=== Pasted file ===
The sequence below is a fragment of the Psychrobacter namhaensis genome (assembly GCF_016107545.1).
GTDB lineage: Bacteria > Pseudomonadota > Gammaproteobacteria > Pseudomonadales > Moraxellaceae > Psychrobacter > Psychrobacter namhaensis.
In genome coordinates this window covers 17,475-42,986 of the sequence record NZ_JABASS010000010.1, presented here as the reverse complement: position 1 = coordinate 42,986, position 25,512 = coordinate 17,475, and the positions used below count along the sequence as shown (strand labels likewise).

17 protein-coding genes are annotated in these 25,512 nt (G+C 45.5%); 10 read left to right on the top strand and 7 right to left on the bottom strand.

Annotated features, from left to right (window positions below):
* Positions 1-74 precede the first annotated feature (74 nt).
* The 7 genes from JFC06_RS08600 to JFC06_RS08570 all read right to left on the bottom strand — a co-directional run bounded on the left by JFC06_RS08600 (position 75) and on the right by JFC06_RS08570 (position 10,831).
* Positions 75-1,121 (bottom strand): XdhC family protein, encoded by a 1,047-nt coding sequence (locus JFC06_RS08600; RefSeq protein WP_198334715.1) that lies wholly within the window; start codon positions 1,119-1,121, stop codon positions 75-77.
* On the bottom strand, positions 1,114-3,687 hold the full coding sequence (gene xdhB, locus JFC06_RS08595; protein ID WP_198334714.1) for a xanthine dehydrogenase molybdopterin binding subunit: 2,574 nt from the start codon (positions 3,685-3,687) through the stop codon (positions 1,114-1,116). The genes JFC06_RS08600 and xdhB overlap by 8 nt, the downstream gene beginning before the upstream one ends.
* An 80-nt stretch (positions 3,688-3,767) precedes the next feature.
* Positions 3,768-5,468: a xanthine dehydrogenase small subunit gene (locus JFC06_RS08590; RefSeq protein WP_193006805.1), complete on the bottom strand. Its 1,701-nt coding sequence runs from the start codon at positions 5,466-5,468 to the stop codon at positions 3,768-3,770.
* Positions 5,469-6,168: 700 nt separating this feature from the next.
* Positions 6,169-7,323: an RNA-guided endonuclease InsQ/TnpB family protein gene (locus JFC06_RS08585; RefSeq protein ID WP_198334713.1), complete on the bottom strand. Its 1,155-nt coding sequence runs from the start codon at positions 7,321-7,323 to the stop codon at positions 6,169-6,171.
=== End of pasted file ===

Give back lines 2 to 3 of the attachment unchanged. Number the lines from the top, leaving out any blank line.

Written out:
GTDB lineage: Bacteria > Pseudomonadota > Gammaproteobacteria > Pseudomonadales > Moraxellaceae > Psychrobacter > Psychrobacter namhaensis.
In genome coordinates this window covers 17,475-42,986 of the sequence record NZ_JABASS010000010.1, presented here as the reverse complement: position 1 = coordinate 42,986, position 25,512 = coordinate 17,475, and the positions used below count along the sequence as shown (strand labels likewise).